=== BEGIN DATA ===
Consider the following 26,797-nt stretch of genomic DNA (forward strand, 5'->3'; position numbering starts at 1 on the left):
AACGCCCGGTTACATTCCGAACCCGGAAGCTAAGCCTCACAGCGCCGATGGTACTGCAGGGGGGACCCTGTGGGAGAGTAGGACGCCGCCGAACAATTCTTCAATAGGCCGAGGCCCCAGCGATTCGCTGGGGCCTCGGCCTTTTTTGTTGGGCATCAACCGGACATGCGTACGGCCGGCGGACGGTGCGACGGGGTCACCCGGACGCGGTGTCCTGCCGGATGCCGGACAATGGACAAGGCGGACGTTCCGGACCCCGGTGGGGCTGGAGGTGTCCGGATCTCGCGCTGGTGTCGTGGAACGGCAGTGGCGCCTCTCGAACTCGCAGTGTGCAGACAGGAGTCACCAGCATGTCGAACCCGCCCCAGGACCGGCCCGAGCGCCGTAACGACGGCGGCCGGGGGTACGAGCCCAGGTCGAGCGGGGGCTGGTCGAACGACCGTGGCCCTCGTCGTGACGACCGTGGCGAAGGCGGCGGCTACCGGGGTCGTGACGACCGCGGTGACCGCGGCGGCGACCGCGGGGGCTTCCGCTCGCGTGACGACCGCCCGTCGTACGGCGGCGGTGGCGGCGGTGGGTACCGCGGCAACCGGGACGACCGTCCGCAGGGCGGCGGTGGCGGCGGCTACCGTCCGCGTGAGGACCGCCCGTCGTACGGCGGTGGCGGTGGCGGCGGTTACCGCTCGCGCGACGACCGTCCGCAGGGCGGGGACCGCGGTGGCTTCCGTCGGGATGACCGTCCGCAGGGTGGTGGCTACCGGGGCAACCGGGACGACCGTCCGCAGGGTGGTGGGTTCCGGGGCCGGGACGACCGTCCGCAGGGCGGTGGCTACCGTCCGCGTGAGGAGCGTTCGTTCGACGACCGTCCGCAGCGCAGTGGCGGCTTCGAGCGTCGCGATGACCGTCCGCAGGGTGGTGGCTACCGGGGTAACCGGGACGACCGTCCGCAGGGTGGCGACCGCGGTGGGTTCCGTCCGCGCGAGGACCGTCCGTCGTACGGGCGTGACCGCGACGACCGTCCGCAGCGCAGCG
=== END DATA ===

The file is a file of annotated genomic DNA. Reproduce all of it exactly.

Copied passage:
Consider the following 26,797-nt stretch of genomic DNA (forward strand, 5'->3'; position numbering starts at 1 on the left):
AACGCCCGGTTACATTCCGAACCCGGAAGCTAAGCCTCACAGCGCCGATGGTACTGCAGGGGGGACCCTGTGGGAGAGTAGGACGCCGCCGAACAATTCTTCAATAGGCCGAGGCCCCAGCGATTCGCTGGGGCCTCGGCCTTTTTTGTTGGGCATCAACCGGACATGCGTACGGCCGGCGGACGGTGCGACGGGGTCACCCGGACGCGGTGTCCTGCCGGATGCCGGACAATGGACAAGGCGGACGTTCCGGACCCCGGTGGGGCTGGAGGTGTCCGGATCTCGCGCTGGTGTCGTGGAACGGCAGTGGCGCCTCTCGAACTCGCAGTGTGCAGACAGGAGTCACCAGCATGTCGAACCCGCCCCAGGACCGGCCCGAGCGCCGTAACGACGGCGGCCGGGGGTACGAGCCCAGGTCGAGCGGGGGCTGGTCGAACGACCGTGGCCCTCGTCGTGACGACCGTGGCGAAGGCGGCGGCTACCGGGGTCGTGACGACCGCGGTGACCGCGGCGGCGACCGCGGGGGCTTCCGCTCGCGTGACGACCGCCCGTCGTACGGCGGCGGTGGCGGCGGTGGGTACCGCGGCAACCGGGACGACCGTCCGCAGGGCGGCGGTGGCGGCGGCTACCGTCCGCGTGAGGACCGCCCGTCGTACGGCGGTGGCGGTGGCGGCGGTTACCGCTCGCGCGACGACCGTCCGCAGGGCGGGGACCGCGGTGGCTTCCGTCGGGATGACCGTCCGCAGGGTGGTGGCTACCGGGGCAACCGGGACGACCGTCCGCAGGGTGGTGGGTTCCGGGGCCGGGACGACCGTCCGCAGGGCGGTGGCTACCGTCCGCGTGAGGAGCGTTCGTTCGACGACCGTCCGCAGCGCAGTGGCGGCTTCGAGCGTCGCGATGACCGTCCGCAGGGTGGTGGCTACCGGGGTAACCGGGACGACCGTCCGCAGGGTGGCGACCGCGGTGGGTTCCGTCCGCGCGAGGACCGTCCGTCGTACGGGCGTGACCGCGACGACCGTCCGCAGCGCAGCG